A piece on MPR today from Story Corps caught my attention. A16-year old son asked his mom what she wished for him. She said wished for her son to be a good person, not a nice person. “That’s not a deep quality to me. Niceness is mediocrity,” she said.
Niceness is mediocrity. That got me thinking and so here we are on the blog.
We liken the synonyms pleasant, agreeable, and satisfactory to the concept of being nice. We expect those around us to be pleasant to keep the status quo; to be agreeable and not upset the balance of power; to satisfy needs and keep the peace. There’s a cultural expectation of niceness. We call it by different names like customer service and friendliness and being happy. We equate nice with being a team player, being polite, and having good manners.
Digging a bit deeper than the dictionary, I took a little typing trip to the etymology lexicon. I love the Latin roots of words–they seem to give a deeper meaning to our modern usage. In the case of the word nice, it’s derived from the Latin word nescius which means “ignorant, unaware and literally not-knowing”. Originally coined in the 14th century, it was a term for “foolish” or “silly”.
Historically, it seems there was a bit of a dark side to the concept of nice. Does that hold true today? I argue in the affirmative. Being nice can be interpreted as giving consent when you really want to say no. Nice is confirmed in the adage “if you can’t say anything nice, don’t say anything at all.” Nice covers all manner of sins: failing to give constructive criticism when needed; protecting oneself from having a difficult conversation; and fixing the inadequate work of another instead of providing them an opportunity to learn from their flops. Projects get moved forward that should not, team members are supported when they should be corrected, and toxic friendships stay intact when they should be terminated.
A quote from professor, activist, Nobel Laureate and Holocaust survivor, Elie Wiesel, caught my ear a few months back. David Brooks, New York Times columnist quoted Wiesel in his speech at the 2017 Aspen Ideas Festival.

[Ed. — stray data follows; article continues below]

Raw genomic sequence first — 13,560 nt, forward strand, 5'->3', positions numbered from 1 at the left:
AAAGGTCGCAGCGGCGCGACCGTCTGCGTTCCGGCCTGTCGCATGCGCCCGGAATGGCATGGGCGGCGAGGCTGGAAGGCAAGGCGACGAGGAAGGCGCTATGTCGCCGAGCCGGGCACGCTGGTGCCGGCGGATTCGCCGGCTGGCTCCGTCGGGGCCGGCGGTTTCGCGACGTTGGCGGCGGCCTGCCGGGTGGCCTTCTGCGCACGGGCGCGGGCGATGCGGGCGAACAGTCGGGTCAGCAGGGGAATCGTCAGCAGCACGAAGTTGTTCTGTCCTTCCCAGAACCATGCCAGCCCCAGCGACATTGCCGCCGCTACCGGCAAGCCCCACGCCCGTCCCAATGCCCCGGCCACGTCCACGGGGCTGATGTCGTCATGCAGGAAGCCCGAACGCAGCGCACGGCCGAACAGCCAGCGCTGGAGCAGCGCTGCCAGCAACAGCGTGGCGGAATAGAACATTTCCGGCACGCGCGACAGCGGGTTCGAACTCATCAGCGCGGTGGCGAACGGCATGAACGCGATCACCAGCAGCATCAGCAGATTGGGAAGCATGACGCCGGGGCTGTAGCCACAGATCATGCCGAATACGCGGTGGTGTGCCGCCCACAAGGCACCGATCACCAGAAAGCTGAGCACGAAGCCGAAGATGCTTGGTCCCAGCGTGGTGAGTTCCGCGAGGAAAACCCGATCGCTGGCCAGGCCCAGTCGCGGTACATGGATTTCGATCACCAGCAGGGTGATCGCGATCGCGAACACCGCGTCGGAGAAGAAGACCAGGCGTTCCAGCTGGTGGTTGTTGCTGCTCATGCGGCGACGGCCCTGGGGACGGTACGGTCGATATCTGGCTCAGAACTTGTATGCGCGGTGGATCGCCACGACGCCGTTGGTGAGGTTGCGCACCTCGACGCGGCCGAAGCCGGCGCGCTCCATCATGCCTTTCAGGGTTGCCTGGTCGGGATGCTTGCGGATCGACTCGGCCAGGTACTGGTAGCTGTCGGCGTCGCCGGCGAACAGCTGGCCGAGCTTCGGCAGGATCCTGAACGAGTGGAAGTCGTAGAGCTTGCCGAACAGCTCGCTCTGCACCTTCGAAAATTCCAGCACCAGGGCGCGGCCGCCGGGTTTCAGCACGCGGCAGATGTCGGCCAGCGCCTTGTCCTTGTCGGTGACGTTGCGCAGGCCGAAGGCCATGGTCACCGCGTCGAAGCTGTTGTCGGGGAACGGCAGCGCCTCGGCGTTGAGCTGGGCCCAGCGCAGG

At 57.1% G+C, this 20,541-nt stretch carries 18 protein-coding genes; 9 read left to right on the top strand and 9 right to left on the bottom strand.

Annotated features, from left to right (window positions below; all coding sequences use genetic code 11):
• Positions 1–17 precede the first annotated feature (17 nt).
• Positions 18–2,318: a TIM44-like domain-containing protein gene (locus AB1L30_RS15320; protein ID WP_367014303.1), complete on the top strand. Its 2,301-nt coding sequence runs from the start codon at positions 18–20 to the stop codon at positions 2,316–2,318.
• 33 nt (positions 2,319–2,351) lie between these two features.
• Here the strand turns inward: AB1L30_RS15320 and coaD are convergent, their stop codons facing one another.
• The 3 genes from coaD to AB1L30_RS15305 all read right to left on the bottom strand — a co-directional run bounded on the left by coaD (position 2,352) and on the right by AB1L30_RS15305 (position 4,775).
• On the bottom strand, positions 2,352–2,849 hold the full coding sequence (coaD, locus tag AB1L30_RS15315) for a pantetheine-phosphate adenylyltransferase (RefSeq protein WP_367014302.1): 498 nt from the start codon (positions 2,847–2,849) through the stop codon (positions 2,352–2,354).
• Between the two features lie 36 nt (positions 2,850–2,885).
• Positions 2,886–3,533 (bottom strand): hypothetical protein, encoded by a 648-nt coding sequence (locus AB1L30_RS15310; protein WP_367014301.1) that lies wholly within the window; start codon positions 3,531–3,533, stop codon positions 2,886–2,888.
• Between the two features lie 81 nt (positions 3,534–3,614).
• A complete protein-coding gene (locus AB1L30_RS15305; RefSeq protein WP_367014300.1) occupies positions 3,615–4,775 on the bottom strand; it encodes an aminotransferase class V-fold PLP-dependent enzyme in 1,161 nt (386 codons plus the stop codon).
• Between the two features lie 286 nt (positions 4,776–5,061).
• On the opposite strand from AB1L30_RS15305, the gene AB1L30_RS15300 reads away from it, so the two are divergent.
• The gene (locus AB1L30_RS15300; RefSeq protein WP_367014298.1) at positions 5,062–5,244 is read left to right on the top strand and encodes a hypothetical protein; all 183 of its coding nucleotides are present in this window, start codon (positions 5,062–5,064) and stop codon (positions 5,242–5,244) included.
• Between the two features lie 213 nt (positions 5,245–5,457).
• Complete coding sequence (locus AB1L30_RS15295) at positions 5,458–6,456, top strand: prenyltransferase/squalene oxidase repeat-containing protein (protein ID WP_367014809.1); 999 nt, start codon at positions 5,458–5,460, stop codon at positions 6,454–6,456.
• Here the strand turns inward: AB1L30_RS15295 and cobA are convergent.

“The opposite of love is not hate, it’s indifference.”
The rest of the quote reads,
“The opposite of art is not ugliness, it’s indifference. The opposite of faith is not heresy, it’s indifference. And the opposite of life is not death, it’s indifference.”
Wiesel’s point was made from a stance of promoting activism, saying something even when it is unpopular, even when you may be criticized and harmed (think: Holocaust). Indifference is dangerous; apathy is destructive.
I offer this for your consideration: Is the opposite of nice not mean, but rather, indifference?
What price do we pay by being nice instead of being honest? By looking away and keeping our mouth shut when doing the harder thing, the honest thing, the risky thing, is of greater importance? What price to we pay by suffocating honesty and substituting nice?
We pay by shutting down anger, becoming hard with sharp edges.
We pay by stuffing our resentment, rotting us from the inside out.
We pay by shutting down sadness, becoming numb and insensitive.
We pay by becoming emotionally dishonest, with ourselves and others.
We pay by shutting down our own voice, becoming distrustful of our own inner voice, of what we know to be true. If we don’t use our voice, we lose it.
We pay with our actions that betray our own boundaries. Giving too much away. Making others happy instead of responding to our own needs. Communicating to the world that the happiness of others is more important than our own.
Nice is easy.
Nice is shallow.
Nice is fake.
Anyone can slap a fake grin on their face and say words that are polite and safe—nice, if you will. Those words lull the recipient into a false sense of authenticity on the part of the speaker. Trust is formed, as thin as the receding spring ice from a Minnesota lake. Nice is fleeting, a transitory existence over time. Nice becomes a forced behavior, unable to be sustained, eventually ruptured.
I’ll take honesty over nice everyday and twice on Sunday.
Honesty takes courage and a commitment to maintaining your own well-being. Being honest is the crux of a good person–a deep quality, the mother’s wish for her son. Deep qualities take longer to develop, but exist at a more profound, richer level of being. A dedicated practice of honesty tempered with kindness–both within one’s self and among others–can create a deep well of strength from which to draw.
And so, my wish for you is more profound than simply “be nice.”
Be anything but nice.